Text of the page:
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The Home Ownership Thread - Page 24

post #346 of 2934
What are you going to attach the nose to? It needs a couple inches on the subfloor to stick when people put their full weight on it, which they will.

Maybe you're right, though. If you can't take constructive criticism you should stay off the internet.
post #347 of 2934
Non of it is constructive, you've yet to start up one of your tools, however you're on here telling me how to perform woodworking tasks and build things. It's all under the guise of knowing, yet a quick search proves you incorrect. There are 161,000 results for plywood floor on houzz.com.
post #348 of 2934
I looked at houzz.com and tried the search. I went through about ten pages of results--most weren't plywood floors at all, and nearly all of the rest were painted or obviously pine. I didn't see a single finished hardwood plywood floor.

And I've used the table saw before, doofus. I just moved and my new shop is a second, detached garage that isn't wired for 220v. Now, admittedly, I'm not a veteran woodworker. I've done some turning and a lot of carpentry, and I got the saw about a year and a half ago so I could start cabinetmaking. I haven't really done much with it, that's true.

But I've put down several hardwood floors and picked up a thing or two in the process. One is that people with a trained eye look for repeating patterns in the floor. It's an easy way to spot laminate or amateur installations. That's why hardwood comes in random lengths (and alternating widths are becoming popular too...). Your plywood -- which looks like the top of an MDF desk with that veneer cut -- really just jumped out to me. I don't like it, and I know I'm not going to be alone in that. Look at the people on houzz.com -- they're using plywood extensively as stylistic choice. You're using solid walnut treads and presumably (hopefully) won't be using plywood elsewhere in the house. It looks really out of place.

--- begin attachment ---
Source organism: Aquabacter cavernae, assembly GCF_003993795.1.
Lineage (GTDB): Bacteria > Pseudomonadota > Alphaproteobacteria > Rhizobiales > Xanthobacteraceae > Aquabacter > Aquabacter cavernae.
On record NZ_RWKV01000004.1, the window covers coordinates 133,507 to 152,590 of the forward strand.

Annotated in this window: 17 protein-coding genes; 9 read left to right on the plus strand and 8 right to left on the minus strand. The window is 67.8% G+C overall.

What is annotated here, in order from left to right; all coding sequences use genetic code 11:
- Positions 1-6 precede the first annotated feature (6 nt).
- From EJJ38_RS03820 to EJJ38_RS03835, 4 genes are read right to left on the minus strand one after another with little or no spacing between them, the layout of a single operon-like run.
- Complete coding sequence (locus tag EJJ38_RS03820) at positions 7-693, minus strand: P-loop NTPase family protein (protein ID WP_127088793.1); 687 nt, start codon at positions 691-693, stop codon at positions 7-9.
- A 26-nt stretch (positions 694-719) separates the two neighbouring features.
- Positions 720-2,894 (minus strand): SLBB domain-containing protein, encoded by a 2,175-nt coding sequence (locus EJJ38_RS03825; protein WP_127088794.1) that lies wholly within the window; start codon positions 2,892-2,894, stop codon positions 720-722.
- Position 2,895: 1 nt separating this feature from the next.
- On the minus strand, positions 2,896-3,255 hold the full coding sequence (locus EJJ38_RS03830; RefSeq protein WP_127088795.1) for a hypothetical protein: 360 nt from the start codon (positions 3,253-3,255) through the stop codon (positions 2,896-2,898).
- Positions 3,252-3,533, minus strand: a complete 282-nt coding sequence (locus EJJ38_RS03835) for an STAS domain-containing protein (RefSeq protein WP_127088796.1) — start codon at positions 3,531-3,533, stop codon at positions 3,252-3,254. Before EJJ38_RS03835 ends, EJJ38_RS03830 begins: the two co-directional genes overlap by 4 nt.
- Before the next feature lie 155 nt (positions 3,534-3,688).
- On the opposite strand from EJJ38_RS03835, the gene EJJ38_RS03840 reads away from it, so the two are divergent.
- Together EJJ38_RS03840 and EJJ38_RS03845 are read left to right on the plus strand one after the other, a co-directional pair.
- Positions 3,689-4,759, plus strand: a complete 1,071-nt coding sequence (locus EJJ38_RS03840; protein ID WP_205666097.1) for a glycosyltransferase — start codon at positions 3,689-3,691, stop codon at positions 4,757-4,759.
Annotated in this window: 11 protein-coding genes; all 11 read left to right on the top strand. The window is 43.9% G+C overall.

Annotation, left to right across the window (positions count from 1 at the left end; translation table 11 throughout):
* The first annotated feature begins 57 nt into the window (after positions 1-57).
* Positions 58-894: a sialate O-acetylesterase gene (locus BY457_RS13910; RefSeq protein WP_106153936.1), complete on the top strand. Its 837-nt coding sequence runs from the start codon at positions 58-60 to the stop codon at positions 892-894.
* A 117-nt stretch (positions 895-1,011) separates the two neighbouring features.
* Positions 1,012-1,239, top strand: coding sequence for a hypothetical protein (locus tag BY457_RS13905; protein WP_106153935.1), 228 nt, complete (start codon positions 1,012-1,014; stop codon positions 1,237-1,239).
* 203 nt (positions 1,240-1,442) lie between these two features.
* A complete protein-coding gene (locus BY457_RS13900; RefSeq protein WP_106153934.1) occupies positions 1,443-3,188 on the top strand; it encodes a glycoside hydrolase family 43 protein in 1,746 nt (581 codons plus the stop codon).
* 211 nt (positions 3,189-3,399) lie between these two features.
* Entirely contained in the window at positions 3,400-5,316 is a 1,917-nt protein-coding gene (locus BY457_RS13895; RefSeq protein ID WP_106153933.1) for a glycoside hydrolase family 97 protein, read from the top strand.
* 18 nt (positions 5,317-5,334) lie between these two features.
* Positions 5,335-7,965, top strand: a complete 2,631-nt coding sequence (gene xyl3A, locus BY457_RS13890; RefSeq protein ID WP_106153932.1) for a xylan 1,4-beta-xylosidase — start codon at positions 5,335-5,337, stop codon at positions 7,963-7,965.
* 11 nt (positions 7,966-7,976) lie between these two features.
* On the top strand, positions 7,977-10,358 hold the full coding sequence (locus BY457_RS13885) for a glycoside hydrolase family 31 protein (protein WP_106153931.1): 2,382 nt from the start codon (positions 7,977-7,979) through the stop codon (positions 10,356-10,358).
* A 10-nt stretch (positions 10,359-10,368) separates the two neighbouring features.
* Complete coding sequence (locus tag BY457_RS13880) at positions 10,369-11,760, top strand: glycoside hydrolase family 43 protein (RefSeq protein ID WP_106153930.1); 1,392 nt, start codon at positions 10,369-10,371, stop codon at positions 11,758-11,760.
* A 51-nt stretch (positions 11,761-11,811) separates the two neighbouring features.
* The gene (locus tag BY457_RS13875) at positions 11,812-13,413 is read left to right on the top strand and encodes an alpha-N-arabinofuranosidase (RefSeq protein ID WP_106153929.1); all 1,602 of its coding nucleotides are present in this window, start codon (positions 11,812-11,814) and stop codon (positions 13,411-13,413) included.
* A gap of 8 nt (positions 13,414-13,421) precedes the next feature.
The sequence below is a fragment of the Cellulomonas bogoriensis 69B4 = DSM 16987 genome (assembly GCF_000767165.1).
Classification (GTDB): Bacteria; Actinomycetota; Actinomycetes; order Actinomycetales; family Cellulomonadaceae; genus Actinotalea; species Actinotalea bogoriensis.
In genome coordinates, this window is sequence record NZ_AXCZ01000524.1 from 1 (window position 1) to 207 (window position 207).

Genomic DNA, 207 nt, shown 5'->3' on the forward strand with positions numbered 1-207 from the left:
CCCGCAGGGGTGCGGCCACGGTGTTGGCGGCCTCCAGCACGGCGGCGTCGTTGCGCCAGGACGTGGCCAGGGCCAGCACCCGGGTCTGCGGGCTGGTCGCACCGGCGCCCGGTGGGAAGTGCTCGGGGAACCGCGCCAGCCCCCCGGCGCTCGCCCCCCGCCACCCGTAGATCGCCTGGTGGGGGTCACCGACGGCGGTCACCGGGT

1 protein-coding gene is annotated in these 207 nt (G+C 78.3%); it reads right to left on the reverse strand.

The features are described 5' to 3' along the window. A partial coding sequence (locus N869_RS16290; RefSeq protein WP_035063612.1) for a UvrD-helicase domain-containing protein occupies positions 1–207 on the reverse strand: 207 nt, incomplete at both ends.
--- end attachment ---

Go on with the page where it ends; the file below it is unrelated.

I really don't get it, either, since hardwood plywood isn't cheap. Real solid walnut flooring wouldn't have cost you more than another hundred bucks or so, if that.
post #349 of 2934
post #350 of 2934
I've not seen this Houzz site before...I like it
post #351 of 2934
I see pine and birch, which are cheap wood and probably intended to look beat up eventually given the way they're finished. Even though they probably have a much thicker face veneer than walnut ply, they still won't hold up. It's just some dumb yuppies putting plywood down because it's different.

I just gotta go back to engineered wood. It's intended to be used for floors, and look at the wear layer -- it's thick, much thicker than plywood, for good reason. Walnut isn't even hard wood to begin with. And obviously you can't sand the plywood down to refinish it.

It seems like a really bad idea to me. But whatever, best of luck to ya.
post #352 of 2934
Quote:
Originally Posted by otc View Post

I've not seen this Houzz site before...I like it

I saw a link to it about a week ago. I blew an entire evening clicking through pictures of all kinds of things.
post #353 of 2934
Birch plywood is hardwood plywood, it's furniture grade, often used as a substrate for high quality veneer work and it costs about $80 for a sheet in 3/4.